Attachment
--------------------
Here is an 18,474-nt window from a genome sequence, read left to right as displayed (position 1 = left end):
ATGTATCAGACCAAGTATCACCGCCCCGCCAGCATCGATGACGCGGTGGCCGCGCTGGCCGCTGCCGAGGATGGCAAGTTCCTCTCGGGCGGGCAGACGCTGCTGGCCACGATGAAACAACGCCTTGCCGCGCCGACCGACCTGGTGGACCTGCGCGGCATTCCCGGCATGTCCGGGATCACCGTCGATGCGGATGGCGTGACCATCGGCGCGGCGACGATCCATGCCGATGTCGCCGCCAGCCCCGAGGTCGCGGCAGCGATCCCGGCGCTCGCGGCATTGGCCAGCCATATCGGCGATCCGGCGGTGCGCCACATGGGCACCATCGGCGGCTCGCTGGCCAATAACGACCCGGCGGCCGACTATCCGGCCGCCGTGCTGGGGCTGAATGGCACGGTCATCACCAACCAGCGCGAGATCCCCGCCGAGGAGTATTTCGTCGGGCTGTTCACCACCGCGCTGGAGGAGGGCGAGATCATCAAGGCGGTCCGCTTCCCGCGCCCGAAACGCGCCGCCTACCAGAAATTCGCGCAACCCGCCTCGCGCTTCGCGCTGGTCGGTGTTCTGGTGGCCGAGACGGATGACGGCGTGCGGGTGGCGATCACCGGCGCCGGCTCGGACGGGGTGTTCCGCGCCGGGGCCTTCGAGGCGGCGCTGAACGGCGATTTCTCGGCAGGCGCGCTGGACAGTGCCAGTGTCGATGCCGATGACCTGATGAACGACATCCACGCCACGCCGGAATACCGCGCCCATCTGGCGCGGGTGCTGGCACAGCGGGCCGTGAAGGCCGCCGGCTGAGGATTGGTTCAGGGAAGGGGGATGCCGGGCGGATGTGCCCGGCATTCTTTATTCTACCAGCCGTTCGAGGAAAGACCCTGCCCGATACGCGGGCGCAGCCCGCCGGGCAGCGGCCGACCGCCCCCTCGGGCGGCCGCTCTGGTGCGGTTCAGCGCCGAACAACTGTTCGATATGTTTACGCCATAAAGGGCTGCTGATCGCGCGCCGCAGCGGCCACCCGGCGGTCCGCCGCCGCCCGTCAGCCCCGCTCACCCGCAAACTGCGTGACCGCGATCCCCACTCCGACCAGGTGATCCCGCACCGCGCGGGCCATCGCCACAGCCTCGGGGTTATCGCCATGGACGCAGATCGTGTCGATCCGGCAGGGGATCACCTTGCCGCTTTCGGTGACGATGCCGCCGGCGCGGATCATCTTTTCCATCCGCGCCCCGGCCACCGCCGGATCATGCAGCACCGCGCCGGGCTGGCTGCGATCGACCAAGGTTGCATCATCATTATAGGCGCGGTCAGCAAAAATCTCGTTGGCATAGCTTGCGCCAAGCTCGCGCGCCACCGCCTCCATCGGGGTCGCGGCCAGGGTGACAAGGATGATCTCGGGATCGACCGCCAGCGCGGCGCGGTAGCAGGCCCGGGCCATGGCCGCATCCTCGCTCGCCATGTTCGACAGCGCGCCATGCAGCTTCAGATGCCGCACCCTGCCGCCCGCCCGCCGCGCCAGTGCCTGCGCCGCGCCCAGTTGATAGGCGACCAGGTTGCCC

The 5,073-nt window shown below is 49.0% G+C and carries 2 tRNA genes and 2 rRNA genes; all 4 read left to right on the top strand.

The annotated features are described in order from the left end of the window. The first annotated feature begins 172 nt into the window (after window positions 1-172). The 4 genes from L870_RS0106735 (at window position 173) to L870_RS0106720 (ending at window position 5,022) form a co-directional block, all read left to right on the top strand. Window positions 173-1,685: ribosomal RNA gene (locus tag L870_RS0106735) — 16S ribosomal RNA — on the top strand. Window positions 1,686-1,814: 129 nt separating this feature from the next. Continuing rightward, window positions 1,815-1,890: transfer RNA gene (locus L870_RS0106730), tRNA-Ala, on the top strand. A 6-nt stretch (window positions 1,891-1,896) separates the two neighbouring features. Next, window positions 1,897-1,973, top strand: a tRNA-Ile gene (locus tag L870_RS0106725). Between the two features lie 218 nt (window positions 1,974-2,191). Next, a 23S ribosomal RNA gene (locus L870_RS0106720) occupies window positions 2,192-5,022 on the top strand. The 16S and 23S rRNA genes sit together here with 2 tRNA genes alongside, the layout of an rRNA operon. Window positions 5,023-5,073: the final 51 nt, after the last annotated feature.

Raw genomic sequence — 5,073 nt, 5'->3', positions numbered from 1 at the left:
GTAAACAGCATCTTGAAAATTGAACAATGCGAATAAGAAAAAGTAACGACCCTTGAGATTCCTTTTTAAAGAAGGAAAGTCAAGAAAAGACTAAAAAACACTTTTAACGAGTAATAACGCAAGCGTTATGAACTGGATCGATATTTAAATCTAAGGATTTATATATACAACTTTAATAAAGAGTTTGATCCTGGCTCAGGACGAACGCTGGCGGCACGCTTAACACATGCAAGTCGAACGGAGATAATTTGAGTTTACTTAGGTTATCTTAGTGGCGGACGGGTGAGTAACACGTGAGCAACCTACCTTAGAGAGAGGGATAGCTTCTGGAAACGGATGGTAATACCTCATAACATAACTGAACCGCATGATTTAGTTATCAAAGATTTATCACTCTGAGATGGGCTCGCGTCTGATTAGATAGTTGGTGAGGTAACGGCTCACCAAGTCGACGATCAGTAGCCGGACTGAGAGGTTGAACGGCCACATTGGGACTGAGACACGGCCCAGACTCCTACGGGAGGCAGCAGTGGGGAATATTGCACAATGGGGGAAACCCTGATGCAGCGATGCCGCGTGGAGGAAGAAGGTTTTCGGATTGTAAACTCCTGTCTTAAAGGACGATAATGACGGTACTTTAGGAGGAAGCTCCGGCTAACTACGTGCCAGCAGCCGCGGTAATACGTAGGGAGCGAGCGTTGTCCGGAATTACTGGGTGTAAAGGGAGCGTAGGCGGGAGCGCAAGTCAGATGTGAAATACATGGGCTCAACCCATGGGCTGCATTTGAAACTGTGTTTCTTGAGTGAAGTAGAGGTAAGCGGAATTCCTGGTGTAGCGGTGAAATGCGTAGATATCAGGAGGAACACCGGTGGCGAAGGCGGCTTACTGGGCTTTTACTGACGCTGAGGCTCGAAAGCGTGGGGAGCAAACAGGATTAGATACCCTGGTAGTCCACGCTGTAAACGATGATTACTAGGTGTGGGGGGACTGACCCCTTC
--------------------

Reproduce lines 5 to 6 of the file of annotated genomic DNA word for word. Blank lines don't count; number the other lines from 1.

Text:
Raw genomic sequence — 5,073 nt, 5'->3', positions numbered from 1 at the left:
GTAAACAGCATCTTGAAAATTGAACAATGCGAATAAGAAAAAGTAACGACCCTTGAGATTCCTTTTTAAAGAAGGAAAGTCAAGAAAAGACTAAAAAACACTTTTAACGAGTAATAACGCAAGCGTTATGAACTGGATCGATATTTAAATCTAAGGATTTATATATACAACTTTAATAAAGAGTTTGATCCTGGCTCAGGACGAACGCTGGCGGCACGCTTAACACATGCAAGTCGAACGGAGATAATTTGAGTTTACTTAGGTTATCTTAGTGGCGGACGGGTGAGTAACACGTGAGCAACCTACCTTAGAGAGAGGGATAGCTTCTGGAAACGGATGGTAATACCTCATAACATAACTGAACCGCATGATTTAGTTATCAAAGATTTATCACTCTGAGATGGGCTCGCGTCTGATTAGATAGTTGGTGAGGTAACGGCTCACCAAGTCGACGATCAGTAGCCGGACTGAGAGGTTGAACGGCCACATTGGGACTGAGACACGGCCCAGACTCCTACGGGAGGCAGCAGTGGGGAATATTGCACAATGGGGGAAACCCTGATGCAGCGATGCCGCGTGGAGGAAGAAGGTTTTCGGATTGTAAACTCCTGTCTTAAAGGACGATAATGACGGTACTTTAGGAGGAAGCTCCGGCTAACTACGTGCCAGCAGCCGCGGTAATACGTAGGGAGCGAGCGTTGTCCGGAATTACTGGGTGTAAAGGGAGCGTAGGCGGGAGCGCAAGTCAGATGTGAAATACATGGGCTCAACCCATGGGCTGCATTTGAAACTGTGTTTCTTGAGTGAAGTAGAGGTAAGCGGAATTCCTGGTGTAGCGGTGAAATGCGTAGATATCAGGAGGAACACCGGTGGCGAAGGCGGCTTACTGGGCTTTTACTGACGCTGAGGCTCGAAAGCGTGGGGAGCAAACAGGATTAGATACCCTGGTAGTCCACGCTGTAAACGATGATTACTAGGTGTGGGGGGACTGACCCCTTC